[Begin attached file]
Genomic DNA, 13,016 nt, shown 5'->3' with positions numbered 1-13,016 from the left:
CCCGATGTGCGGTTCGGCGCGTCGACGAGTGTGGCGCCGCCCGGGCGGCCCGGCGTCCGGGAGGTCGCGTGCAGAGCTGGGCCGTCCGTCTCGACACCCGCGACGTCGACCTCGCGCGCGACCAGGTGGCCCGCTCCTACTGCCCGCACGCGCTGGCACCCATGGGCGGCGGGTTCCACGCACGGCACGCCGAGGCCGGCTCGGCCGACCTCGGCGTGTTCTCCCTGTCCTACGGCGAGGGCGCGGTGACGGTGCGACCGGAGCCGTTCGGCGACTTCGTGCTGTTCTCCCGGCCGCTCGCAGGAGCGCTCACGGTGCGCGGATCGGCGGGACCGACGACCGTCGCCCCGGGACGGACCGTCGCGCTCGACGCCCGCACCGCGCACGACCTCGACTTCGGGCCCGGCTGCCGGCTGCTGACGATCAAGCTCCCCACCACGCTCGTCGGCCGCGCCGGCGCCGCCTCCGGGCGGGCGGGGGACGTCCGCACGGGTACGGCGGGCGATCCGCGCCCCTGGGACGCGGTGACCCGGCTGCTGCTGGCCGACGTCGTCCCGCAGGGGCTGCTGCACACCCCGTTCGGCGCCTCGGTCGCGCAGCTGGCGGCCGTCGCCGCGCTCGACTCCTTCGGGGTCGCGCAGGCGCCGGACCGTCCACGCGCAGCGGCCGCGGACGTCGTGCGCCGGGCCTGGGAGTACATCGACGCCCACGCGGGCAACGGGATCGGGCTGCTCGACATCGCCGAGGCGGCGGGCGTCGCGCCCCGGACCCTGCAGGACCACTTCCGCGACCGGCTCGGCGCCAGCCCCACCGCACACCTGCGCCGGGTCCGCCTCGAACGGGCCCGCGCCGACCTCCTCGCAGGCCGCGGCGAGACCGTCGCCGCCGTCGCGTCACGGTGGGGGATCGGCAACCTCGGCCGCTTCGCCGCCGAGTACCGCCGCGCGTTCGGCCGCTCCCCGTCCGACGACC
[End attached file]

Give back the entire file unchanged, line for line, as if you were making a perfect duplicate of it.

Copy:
Genomic DNA, 13,016 nt, shown 5'->3' with positions numbered 1-13,016 from the left:
CCCGATGTGCGGTTCGGCGCGTCGACGAGTGTGGCGCCGCCCGGGCGGCCCGGCGTCCGGGAGGTCGCGTGCAGAGCTGGGCCGTCCGTCTCGACACCCGCGACGTCGACCTCGCGCGCGACCAGGTGGCCCGCTCCTACTGCCCGCACGCGCTGGCACCCATGGGCGGCGGGTTCCACGCACGGCACGCCGAGGCCGGCTCGGCCGACCTCGGCGTGTTCTCCCTGTCCTACGGCGAGGGCGCGGTGACGGTGCGACCGGAGCCGTTCGGCGACTTCGTGCTGTTCTCCCGGCCGCTCGCAGGAGCGCTCACGGTGCGCGGATCGGCGGGACCGACGACCGTCGCCCCGGGACGGACCGTCGCGCTCGACGCCCGCACCGCGCACGACCTCGACTTCGGGCCCGGCTGCCGGCTGCTGACGATCAAGCTCCCCACCACGCTCGTCGGCCGCGCCGGCGCCGCCTCCGGGCGGGCGGGGGACGTCCGCACGGGTACGGCGGGCGATCCGCGCCCCTGGGACGCGGTGACCCGGCTGCTGCTGGCCGACGTCGTCCCGCAGGGGCTGCTGCACACCCCGTTCGGCGCCTCGGTCGCGCAGCTGGCGGCCGTCGCCGCGCTCGACTCCTTCGGGGTCGCGCAGGCGCCGGACCGTCCACGCGCAGCGGCCGCGGACGTCGTGCGCCGGGCCTGGGAGTACATCGACGCCCACGCGGGCAACGGGATCGGGCTGCTCGACATCGCCGAGGCGGCGGGCGTCGCGCCCCGGACCCTGCAGGACCACTTCCGCGACCGGCTCGGCGCCAGCCCCACCGCACACCTGCGCCGGGTCCGCCTCGAACGGGCCCGCGCCGACCTCCTCGCAGGCCGCGGCGAGACCGTCGCCGCCGTCGCGTCACGGTGGGGGATCGGCAACCTCGGCCGCTTCGCCGCCGAGTACCGCCGCGCGTTCGGCCGCTCCCCGTCCGACGACC